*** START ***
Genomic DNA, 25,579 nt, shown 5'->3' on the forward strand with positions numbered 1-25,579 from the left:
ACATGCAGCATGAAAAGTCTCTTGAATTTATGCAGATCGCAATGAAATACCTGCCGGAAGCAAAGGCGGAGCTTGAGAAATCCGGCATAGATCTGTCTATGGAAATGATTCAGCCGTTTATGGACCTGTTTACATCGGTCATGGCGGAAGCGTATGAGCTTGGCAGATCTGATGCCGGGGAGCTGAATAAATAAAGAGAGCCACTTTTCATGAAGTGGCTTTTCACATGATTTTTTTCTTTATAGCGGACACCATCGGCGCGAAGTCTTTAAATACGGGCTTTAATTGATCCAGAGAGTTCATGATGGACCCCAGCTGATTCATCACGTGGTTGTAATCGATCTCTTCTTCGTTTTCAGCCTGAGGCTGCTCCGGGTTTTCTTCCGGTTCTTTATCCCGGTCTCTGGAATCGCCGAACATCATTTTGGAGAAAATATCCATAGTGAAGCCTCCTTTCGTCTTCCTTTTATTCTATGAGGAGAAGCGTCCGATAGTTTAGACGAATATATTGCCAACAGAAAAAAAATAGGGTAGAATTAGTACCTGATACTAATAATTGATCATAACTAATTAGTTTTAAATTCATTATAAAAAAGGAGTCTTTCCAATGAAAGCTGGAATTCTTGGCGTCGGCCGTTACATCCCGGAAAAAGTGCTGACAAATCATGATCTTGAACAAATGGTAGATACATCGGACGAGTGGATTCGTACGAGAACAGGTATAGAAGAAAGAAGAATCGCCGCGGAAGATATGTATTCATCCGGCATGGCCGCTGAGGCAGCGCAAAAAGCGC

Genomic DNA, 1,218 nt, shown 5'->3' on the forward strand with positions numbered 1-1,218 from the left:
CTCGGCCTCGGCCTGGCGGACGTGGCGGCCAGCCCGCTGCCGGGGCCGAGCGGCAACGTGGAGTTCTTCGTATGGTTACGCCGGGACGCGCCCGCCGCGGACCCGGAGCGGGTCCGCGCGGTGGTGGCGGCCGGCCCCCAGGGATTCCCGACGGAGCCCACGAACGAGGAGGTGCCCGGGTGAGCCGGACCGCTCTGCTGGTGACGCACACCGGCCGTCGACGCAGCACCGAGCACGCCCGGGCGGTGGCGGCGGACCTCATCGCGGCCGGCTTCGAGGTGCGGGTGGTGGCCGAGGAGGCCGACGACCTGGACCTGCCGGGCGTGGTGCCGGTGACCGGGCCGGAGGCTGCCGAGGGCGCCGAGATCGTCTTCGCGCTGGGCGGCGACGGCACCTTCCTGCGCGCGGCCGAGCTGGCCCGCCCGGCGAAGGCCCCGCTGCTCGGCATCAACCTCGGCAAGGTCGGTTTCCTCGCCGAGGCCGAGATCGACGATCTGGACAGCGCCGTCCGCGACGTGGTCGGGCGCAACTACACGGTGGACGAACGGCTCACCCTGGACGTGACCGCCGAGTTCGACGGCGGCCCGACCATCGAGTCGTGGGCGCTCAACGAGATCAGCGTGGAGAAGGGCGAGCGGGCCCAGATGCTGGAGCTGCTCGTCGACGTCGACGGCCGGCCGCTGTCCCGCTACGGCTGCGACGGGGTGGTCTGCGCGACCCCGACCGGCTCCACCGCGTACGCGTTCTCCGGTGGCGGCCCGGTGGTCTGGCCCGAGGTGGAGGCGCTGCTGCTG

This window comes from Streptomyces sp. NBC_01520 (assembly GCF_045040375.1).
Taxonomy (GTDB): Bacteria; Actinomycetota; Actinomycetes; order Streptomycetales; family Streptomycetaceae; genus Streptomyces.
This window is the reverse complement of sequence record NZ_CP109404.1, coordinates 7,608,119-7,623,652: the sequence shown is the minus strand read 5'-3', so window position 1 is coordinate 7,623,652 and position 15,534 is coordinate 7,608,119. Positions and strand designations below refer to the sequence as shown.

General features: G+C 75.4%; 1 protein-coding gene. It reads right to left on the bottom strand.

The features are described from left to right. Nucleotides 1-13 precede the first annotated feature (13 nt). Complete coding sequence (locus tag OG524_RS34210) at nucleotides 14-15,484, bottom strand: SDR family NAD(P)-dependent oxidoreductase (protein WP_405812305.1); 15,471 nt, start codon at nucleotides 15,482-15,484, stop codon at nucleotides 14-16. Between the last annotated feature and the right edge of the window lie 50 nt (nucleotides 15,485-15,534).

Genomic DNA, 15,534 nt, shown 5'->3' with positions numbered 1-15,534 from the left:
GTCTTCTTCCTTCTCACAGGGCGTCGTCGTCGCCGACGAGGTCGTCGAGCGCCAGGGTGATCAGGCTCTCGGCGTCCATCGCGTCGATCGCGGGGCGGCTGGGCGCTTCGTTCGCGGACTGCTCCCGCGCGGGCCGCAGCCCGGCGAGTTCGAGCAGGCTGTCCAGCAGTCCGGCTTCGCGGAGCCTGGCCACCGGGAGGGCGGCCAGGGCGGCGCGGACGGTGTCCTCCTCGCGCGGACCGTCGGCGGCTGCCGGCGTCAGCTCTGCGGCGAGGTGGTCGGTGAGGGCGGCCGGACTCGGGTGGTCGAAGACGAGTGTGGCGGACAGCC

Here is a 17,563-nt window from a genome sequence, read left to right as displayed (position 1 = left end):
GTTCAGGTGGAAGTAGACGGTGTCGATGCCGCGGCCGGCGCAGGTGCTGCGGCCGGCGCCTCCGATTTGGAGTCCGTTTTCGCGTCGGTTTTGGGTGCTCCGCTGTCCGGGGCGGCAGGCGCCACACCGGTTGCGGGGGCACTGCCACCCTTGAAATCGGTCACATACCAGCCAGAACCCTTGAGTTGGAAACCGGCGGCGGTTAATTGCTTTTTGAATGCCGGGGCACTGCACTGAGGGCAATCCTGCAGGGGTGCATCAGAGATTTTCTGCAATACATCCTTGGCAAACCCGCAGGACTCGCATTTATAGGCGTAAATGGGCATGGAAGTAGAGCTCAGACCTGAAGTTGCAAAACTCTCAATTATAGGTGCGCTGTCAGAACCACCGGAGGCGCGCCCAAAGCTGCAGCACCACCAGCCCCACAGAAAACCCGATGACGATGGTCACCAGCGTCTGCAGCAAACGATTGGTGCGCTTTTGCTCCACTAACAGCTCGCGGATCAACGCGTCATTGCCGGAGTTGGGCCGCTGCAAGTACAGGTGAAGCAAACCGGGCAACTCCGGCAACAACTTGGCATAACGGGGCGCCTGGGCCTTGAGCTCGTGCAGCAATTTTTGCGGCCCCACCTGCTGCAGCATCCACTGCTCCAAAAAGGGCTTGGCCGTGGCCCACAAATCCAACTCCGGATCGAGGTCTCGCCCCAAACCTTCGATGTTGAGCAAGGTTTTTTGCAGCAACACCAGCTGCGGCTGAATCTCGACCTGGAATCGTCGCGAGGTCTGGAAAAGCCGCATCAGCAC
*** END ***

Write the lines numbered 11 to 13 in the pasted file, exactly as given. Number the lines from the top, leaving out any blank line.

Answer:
GTCTTCTTCCTTCTCACAGGGCGTCGTCGTCGCCGACGAGGTCGTCGAGCGCCAGGGTGATCAGGCTCTCGGCGTCCATCGCGTCGATCGCGGGGCGGCTGGGCGCTTCGTTCGCGGACTGCTCCCGCGCGGGCCGCAGCCCGGCGAGTTCGAGCAGGCTGTCCAGCAGTCCGGCTTCGCGGAGCCTGGCCACCGGGAGGGCGGCCAGGGCGGCGCGGACGGTGTCCTCCTCGCGCGGACCGTCGGCGGCTGCCGGCGTCAGCTCTGCGGCGAGGTGGTCGGTGAGGGCGGCCGGACTCGGGTGGTCGAAGACGAGTGTGGCGGACAGCC

Here is a 17,563-nt window from a genome sequence, read left to right as displayed (position 1 = left end):
GTTCAGGTGGAAGTAGACGGTGTCGATGCCGCGGCCGGCGCAGGTGCTGCGGCCGGCGCCTCCGATTTGGAGTCCGTTTTCGCGTCGGTTTTGGGTGCTCCGCTGTCCGGGGCGGCAGGCGCCACACCGGTTGCGGGGGCACTGCCACCCTTGAAATCGGTCACATACCAGCCAGAACCCTTGAGTTGGAAACCGGCGGCGGTTAATTGCTTTTTGAATGCCGGGGCACTGCACTGAGGGCAATCCTGCAGGGGTGCATCAGAGATTTTCTGCAATACATCCTTGGCAAACCCGCAGGACTCGCATTTATAGGCGTAAATGGGCATGGAAGTAGAGCTCAGACCTGAAGTTGCAAAACTCTCAATTATAGGTGCGCTGTCAGAACCACCGGAGGCGCGCCCAAAGCTGCAGCACCACCAGCCCCACAGAAAACCCGATGACGATGGTCACCAGCGTCTGCAGCAAACGATTGGTGCGCTTTTGCTCCACTAACAGCTCGCGGATCAACGCGTCATTGCCGGAGTTGGGCCGCTGCAAGTACAGGTGAAGCAAACCGGGCAACTCCGGCAACAACTTGGCATAACGGGGCGCCTGGGCCTTGAGCTCGTGCAGCAATTTTTGCGGCCCCACCTGCTGCAGCATCCACTGCTCCAAAAAGGGCTTGGCCGTGGCCCACAAATCCAACTCCGGATCGAGGTCTCGCCCCAAACCTTCGATGTTGAGCAAGGTTTTTTGCAGCAACACCAGCTGCGGCTGAATCTCGACCTGGAATCGTCGCGAGGTCTGGAAAAGCCGCATCAGCAC